Those of us who are students of selling philosophies and strategies will concur that a common premise in selling is to offer customers quality, service, and value – usually translated into price – low price.
Clearly, many of our competitors in the pet industry strive to compete on the best, lowest price to get business in today’s market. But what is the cost of low price? And exactly where do quality and service fit into this picture?
Price is determined by the value of a product, including direct and indirect costs related to quality and service. In order to offer low price, the seller has no choice but to rethink his commitment to quality and service. Surely, there has to be compromise in quality and service in order to achieve low price and to remain profitable for the long term.
Frankly, customers who make buying decisions based on the lowest price are, historically, fickle. Since they are driven by securing low price, there is no guarantee that the low-price vendors they patronize today will be their vendors tomorrow. And, arguably, perpetually low price will most likely take its toll on the seller.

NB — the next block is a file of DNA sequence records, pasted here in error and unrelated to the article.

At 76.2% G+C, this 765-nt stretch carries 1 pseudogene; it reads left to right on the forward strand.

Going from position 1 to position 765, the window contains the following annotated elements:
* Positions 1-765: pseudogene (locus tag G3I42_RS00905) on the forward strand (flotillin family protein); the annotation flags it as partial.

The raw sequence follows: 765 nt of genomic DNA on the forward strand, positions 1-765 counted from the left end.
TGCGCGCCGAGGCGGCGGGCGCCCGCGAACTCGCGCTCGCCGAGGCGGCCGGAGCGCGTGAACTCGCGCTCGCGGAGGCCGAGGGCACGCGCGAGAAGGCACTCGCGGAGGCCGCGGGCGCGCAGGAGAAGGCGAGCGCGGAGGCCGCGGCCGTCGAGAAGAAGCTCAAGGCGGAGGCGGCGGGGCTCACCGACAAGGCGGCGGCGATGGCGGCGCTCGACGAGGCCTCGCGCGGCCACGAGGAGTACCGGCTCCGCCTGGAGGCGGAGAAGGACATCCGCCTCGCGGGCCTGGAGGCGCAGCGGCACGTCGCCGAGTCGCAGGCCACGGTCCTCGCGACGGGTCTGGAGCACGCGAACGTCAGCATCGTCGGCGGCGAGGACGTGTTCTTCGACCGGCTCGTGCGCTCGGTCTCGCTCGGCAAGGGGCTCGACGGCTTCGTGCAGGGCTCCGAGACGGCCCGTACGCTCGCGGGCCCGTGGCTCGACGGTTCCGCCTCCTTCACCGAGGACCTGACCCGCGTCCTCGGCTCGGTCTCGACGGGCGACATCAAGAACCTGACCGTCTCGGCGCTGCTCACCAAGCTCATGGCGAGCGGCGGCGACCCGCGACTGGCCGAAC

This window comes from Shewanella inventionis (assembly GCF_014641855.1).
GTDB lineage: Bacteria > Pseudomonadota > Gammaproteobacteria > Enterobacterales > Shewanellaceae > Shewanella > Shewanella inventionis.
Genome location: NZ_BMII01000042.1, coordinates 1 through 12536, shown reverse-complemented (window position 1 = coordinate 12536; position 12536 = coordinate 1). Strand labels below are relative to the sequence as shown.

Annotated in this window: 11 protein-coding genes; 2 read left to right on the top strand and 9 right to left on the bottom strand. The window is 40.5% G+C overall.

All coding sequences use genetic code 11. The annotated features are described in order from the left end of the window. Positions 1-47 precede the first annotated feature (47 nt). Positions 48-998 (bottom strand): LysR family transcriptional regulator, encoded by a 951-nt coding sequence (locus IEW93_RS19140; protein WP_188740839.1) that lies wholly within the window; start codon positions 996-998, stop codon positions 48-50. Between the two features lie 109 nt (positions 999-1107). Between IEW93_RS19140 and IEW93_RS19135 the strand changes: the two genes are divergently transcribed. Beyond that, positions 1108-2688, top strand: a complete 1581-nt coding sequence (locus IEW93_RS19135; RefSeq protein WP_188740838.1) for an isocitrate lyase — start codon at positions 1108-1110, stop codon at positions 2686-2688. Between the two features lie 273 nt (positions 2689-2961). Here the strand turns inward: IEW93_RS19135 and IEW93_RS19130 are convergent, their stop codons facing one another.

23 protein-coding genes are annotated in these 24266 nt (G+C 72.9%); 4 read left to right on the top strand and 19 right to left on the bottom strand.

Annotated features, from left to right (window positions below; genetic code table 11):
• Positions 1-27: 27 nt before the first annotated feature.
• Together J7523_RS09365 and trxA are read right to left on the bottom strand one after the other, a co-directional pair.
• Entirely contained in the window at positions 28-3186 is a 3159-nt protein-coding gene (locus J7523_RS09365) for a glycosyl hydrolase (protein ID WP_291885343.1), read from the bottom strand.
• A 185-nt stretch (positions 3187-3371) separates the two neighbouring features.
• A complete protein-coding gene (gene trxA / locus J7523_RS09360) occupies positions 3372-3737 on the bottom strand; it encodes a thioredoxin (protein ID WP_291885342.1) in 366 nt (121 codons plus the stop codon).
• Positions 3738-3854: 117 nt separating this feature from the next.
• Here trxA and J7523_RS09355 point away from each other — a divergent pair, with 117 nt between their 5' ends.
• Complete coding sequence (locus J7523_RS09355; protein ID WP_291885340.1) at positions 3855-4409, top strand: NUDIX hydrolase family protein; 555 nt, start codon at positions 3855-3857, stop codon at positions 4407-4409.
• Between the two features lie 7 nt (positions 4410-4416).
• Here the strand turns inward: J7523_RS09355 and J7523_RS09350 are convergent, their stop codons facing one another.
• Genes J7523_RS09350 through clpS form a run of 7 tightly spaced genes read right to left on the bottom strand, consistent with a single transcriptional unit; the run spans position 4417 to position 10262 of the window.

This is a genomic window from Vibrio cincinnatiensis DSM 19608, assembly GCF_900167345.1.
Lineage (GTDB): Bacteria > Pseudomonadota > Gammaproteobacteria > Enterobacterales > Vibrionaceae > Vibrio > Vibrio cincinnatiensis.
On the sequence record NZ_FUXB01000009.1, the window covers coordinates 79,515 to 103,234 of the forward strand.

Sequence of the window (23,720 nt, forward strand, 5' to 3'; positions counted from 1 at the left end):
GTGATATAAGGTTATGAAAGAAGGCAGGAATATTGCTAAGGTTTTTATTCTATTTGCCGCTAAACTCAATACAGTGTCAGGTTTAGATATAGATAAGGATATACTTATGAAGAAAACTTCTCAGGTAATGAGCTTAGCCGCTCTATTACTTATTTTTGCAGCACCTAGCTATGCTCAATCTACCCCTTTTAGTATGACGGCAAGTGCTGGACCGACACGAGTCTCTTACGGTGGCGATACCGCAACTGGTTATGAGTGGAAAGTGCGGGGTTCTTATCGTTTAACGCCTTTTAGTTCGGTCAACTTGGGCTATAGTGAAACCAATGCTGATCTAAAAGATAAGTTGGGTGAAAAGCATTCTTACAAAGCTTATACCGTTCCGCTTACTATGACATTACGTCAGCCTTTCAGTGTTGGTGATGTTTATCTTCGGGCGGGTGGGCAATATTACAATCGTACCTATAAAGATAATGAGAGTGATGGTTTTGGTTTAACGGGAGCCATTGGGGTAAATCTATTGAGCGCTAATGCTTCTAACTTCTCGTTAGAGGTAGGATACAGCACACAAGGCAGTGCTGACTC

Andrew E. Serwer wrote an article for the June 13, 1994, issue of Fortune magazine entitled, “How to Escape a Price War.” The article details the dangers of competing on low price alone. He concludes:
You can’t—presto!—offset lower prices with higher volume. Elasticity of demand won’t stretch far enough to pull you back. According to work done by McKinsey consultants Mike Marn and Bob Garda, the typical S & P 1000 company would need a 12% increase in sales to offset a 3% price cut. That’s because variable costs that come along with increased volume drag down profits. Typically, unit cost won’t fall until sales increase about 20%. In fact, Marn says a price cut of 3% usually produces only a 5% to 6% increase in volume. (Serwer 1994)
Furthermore, national business surveys have shown that the most important customer buying motives have nothing to do with price. In one survey, it was determined that buyers make decisions on vendors based on: (1) business expertise and image – 29%; (2) dedication to the customer – 25%; (3) account sensitivity and guidance – 23%. In truth, there is an infinite number of customer buying motives one could list. The concern for low price is frequently at the bottom.
So perhaps it is time to rethink value as it relates to price. In the long run, customer satisfaction comes from the acquisition of quality (product performance) and service (capabilities and resources) at a reasonable price. Perhaps, herein lies the stability and long-term success for which we all strive. Isn’t it time to reconsider our commitment to the cost of value?
“There is hardly anything in the world that some man cannot make a little worse and sell a little cheaper, and the people who consider price only are this man’s lawful prey.” (Nierenberg 1992)